Laurelhurst Market (3155 E Burnside St) Hands down the best steakhouse in Portland, we mostly use Laurelhurst Market for its awesome deli counter. Their steaks can’t go wrong, but they make what is perhaps the tastiest pork chop on earth, and the cocktails most assuredly do not suck. Splurgey.

Ate-Oh-Ate (2452 E Burnside St) 1/2 of Sprudge grew up in Hawaii, and upon first visit to Ate-Oh-Ate, he was taking pictures of the food and texting them to his mom. Get the saimin, get the curry katsu, get the loco moco, but whatever you do, order the daily poke special. Top quality meat and seafood from the same purveyors as Laurelhurst Market. Mid-range.

Tasty n Sons (Hub Bldg, 3808 N Williams) Also in the running for Portland’s best brunch, Tasty has the added bonus of being open for brunch service 7 days a week. This is a good thing, because trying to get a table here on Saturday or Sunday is a surefire two-hour disaster. Go for brunch on Thursday instead or something, and order whatever, it’s all really good. Their 3-5pm daily happy hour is another great use of the space, especially for their bar burger with smokey Oregon bleu cheese and bacon (only like $7). If you want to try them for dinner, do it, tables are easy to come by in the evening and the menu ranges from homey (awesome, brothy, pork-laden collard greens) to bistro-tastic (seriously tasty bouillabaisse). Mid-range.

Chop (3808 N Williams Ave) Located directly behind Tasty n Sons, Chop is another awesome Portland deli counter, with fresh sandwiches to order (lamb with harissa aioli) and daily specials (sometimes they have meatloaf!). It’s the little things that make Chop stand out: the pickled eggs; the house-made beef jerky; pre-packed Castellano olives swimming in their own oil; etc etc etc. Bring back a picnic of this stuff to the Convention Center, and watch your colleagues die of jealousy. Cheap.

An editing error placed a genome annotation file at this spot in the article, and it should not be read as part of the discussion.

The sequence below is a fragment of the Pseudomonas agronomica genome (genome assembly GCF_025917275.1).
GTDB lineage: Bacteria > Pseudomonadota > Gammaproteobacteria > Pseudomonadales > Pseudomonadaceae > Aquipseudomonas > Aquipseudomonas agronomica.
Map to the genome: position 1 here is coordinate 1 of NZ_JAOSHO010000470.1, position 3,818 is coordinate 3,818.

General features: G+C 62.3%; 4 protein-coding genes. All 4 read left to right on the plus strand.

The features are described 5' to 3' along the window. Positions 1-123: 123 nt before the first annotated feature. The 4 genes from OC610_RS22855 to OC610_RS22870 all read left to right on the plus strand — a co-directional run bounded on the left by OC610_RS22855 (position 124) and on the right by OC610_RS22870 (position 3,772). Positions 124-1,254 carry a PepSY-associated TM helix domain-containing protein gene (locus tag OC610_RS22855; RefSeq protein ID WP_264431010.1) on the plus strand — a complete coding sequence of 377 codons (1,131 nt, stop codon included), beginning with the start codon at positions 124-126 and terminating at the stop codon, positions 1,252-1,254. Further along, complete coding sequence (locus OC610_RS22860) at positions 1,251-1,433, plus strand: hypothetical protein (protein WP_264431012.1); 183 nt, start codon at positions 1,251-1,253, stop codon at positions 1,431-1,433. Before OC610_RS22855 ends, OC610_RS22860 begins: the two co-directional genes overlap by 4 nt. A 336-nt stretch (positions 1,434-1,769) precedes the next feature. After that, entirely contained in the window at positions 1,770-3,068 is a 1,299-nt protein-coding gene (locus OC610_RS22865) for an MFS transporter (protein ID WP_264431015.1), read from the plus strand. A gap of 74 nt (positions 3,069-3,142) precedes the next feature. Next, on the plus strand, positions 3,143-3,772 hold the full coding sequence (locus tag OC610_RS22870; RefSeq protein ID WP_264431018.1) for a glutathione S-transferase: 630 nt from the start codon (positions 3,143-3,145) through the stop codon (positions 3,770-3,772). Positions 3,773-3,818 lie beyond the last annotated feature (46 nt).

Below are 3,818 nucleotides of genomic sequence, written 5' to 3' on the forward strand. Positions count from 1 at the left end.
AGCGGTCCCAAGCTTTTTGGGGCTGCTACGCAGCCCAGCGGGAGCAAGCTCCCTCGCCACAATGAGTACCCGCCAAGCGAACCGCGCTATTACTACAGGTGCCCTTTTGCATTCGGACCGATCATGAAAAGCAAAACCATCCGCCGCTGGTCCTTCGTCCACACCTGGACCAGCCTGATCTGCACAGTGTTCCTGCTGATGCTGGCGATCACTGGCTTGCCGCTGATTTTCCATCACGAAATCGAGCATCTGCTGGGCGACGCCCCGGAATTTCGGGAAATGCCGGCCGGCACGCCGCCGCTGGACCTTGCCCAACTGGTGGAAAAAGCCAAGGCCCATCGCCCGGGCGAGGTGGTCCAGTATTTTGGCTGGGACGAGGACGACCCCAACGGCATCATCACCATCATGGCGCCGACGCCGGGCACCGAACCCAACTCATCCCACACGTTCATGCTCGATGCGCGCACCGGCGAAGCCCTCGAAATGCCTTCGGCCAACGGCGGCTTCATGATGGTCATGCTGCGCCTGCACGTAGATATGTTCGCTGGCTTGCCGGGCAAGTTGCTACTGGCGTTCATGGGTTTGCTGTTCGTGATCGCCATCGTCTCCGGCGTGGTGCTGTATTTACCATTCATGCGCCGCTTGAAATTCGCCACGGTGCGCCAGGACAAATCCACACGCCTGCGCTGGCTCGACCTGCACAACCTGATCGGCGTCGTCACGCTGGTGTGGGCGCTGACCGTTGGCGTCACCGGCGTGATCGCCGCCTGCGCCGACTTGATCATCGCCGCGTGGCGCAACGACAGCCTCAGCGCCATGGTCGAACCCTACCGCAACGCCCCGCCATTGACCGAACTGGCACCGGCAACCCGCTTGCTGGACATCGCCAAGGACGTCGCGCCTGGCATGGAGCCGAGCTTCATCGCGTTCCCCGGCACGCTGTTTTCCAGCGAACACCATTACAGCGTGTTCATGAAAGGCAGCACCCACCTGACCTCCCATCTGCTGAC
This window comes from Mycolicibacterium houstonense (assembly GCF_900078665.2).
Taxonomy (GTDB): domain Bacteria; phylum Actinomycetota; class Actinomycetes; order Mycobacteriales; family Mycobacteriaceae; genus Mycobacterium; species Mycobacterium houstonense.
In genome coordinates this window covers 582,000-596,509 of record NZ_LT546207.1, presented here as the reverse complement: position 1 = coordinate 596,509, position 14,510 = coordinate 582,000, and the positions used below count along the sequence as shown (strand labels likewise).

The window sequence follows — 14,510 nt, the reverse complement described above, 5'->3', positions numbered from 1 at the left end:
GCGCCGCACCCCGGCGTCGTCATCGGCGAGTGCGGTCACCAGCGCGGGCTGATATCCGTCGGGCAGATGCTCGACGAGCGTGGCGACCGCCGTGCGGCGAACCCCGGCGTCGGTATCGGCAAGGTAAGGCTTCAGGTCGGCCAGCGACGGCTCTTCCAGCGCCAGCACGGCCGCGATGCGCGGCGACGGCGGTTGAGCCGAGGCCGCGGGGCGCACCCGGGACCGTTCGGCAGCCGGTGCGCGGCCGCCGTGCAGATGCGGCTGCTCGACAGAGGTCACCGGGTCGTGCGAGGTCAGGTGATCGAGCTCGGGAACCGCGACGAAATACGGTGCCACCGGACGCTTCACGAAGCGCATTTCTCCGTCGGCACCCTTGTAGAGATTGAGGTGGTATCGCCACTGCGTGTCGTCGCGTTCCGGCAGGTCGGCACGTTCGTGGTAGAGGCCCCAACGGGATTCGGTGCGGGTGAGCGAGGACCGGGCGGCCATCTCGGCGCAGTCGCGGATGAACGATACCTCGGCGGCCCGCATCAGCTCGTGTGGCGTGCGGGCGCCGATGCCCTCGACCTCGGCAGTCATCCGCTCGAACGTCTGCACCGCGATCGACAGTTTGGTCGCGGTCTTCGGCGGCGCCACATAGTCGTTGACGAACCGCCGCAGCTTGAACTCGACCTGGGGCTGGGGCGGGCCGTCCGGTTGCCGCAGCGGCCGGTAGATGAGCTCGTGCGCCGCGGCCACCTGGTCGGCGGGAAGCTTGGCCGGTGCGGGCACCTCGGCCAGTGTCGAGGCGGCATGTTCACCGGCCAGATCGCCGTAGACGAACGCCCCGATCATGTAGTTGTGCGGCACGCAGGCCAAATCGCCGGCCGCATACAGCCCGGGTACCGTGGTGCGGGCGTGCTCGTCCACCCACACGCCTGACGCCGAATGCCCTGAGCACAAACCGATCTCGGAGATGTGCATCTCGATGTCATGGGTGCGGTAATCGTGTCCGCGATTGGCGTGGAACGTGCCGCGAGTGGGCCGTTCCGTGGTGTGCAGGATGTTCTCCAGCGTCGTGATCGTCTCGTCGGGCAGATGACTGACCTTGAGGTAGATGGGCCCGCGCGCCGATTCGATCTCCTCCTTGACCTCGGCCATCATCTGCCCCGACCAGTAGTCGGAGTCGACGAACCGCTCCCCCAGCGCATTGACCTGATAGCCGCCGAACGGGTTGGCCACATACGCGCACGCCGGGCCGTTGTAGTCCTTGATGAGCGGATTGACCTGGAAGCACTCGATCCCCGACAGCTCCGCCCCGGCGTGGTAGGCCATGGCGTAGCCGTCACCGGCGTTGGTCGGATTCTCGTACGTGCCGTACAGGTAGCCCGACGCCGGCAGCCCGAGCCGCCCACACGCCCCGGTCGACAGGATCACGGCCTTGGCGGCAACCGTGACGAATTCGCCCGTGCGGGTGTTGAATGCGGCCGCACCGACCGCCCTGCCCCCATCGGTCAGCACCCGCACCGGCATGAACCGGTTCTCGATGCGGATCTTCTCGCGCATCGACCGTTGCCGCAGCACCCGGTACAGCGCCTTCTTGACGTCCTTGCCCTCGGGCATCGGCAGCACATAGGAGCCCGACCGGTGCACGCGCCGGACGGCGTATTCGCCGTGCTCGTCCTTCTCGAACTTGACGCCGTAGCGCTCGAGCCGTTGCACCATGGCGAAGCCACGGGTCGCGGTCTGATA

Podnah’s Pit Barbecue (1625 NE Killingsworth) Very serious, nationally acclaimed Texas-style pit BBQ, recently awarded “Restaurant of the Year” by the Willamette Week. Even if you are from BBQ country, you will be impressed by Podnah’s, but don’t stray from the Texas specialties, because while they do begrudgingly offer Carolina-style pulled pork, it’s just so-so. This is what you should order: pork ribs, pickles, brisket, wings (if they have ’em), rib tips (if they have ’em), then whatever else you’re into (we’re not into sides, cos sides are for suckers – you realize how much time they’re putting into those ribs, right?). Great bourbon selection, too. Mid-range.

New Seasons, Whole Foods, the world’s greatest Fred Meyer, Zupan’s (all over, consult the map): Portland has plenty of grocery store options, each with their own kind of flare. Whole Foods is exactly what you’d expect. New Seasons is Portland’s quasi-locavore micro-chain, with pretty great off-the-shelf options, though frankly their prepared meals and hot counter is kind of weak. Zupan’s is like a fancier version of New Seasons, with an awesome wine selection and really good soup. Fred Meyer is a Pacific Northwest institution, sort of like a cross between Target and Safeway – their location on SE Hawthorne has a revolving sushi belt, and a make-your-own wings bar, and great produce.